It was an extraordinary get-together that spoke to all the contradictions, idiosyncrasies and moral errors that characterise the curious relationship of the Anglophone world with the political elite of Israel. An Australian company, also registered as a charity, paid for a £2,000 per head junket to Israel, just before Christmas 2016. Those from Britain lucky enough to receive an invitation were Joan Ryan, the Chairwoman of Labour Friends of Israel; former Foreign Office minister and Conservative MP, Alistair Burt; another Conservative MP, Will Quince; and the Chairman of the Westminster-based lobbying group Conservative Friends of Israel, former party chairman Sir Eric Pickles MP.
Their trip was paid for by the Australia Israel Cultural Exchange, founded by the flamboyant jazz impresario, businessman and philanthropist Albert Dadon. Charity documents registered with the Australian authorities give the impression of luvvies clinking champagne glasses in Tel Aviv and Sydney, thanks to an organisation that is intended to “promote the exchange of culture between Australian and Israeli artists.” Although the organisation also arranges a film festival in Israel, the Australia Israel Cultural Exchange is largely nothing to do with artists; instead, it hosts an annual “Australia-Israel-UK Leadership Dialogue” and has done since 2009.
Tony Abbott, the former Australian Prime Minister, took part in the most recent get-together and wrote about it for the Australian edition of the Spectator magazine, saying that the guests had been “MPs, officials and analysts of the three countries.” The Australian delegation, he pointed out, included “Opposition leader Bill Shorten, Trade Minister Steve Ciobo and ten other federal and state parliamentarians.” Unless these political bigwigs have a sideline in watercolours or playing the didgeridoo, it seems unlikely that the Australia Israel Cultural Exchange is doing much to promote anything between Australian and Israeli “artists” and is instead used to pay for the travel expenses of pro-Israel parliamentarians. Abbott certainly wasn’t just along for the ride, picking up some tips in pottery or ceramics along the way.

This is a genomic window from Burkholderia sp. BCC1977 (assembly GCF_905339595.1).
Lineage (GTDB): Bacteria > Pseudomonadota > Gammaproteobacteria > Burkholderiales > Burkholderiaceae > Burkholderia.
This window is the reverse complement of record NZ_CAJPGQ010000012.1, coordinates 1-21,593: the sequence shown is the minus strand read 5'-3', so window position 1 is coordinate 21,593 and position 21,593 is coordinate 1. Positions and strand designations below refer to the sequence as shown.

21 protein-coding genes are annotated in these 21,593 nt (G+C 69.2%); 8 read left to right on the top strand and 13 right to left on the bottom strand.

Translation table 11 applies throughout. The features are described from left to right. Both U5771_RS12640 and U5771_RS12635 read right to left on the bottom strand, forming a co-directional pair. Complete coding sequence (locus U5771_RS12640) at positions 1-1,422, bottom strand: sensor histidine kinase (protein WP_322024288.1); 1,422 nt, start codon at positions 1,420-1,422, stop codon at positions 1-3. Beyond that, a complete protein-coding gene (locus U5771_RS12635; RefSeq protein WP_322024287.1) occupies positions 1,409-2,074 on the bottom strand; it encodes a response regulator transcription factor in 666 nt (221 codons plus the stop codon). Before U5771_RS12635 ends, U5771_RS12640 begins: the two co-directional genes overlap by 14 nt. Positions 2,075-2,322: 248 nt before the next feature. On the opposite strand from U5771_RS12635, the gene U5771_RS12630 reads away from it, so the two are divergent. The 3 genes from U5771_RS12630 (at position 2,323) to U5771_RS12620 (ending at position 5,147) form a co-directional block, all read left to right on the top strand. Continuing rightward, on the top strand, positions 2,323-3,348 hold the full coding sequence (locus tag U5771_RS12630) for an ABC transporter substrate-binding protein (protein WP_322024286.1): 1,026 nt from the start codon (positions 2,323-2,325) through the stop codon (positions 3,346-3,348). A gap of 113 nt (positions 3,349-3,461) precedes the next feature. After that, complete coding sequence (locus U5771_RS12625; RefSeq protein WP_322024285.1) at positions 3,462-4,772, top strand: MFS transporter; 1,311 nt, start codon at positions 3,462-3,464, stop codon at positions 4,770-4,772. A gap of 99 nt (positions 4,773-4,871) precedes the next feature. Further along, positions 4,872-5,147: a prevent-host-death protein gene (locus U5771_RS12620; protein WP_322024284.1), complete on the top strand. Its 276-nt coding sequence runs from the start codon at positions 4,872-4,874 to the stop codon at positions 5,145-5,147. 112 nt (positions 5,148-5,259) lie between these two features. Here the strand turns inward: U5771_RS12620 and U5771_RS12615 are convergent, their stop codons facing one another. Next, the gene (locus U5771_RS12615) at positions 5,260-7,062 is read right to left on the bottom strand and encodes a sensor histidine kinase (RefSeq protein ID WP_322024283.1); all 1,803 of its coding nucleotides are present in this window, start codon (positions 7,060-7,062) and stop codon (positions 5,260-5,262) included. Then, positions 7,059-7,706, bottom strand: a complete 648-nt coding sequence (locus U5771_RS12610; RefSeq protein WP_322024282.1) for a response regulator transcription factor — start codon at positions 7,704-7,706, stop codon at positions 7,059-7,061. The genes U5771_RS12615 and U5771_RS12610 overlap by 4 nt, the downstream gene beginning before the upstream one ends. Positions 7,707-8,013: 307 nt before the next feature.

“The Dialogue,” he wrote, “has become an opportunity for leaders from like-minded countries to consider issues in common, as well as to analyse in-depth the security problems of Israel and the wider Middle East. Along with the ‘two state solution’ to the Palestinian question, the challenge of Iran and Syria, the Sunni-Shia divide, the interplay of religious and economic grievances, and the consequences of United States’ and Russian policy in the region, there were vigorous discussions of Brexit, border protection, housing affordability, fiscal and monetary policy and the science of climate change – which turns out to be far less settled than most people think.”
Casual climate change denial aside, it is not unreasonable for Albert Dadon to organise these kind of events. As a Sephardi Jew who was born in Morocco and whose family left their homeland in 1962 to settle in Israel, he has a genuine connection with the country. He likes the desert, he says, and of the desert in the three countries he can live in — Australia, Israel and Morocco — Israel’s is notably hospitable towards Jews. In Morocco, there were once up to three hundred and fifty thousand Jews; today there are just 2,500. The Holocaust may have been a European crime, but there were immense pressures on Jews to leave Arab countries in the years afterwards too. That said, Dadon was French-Moroccan, so he has a little of the colonial in him as well.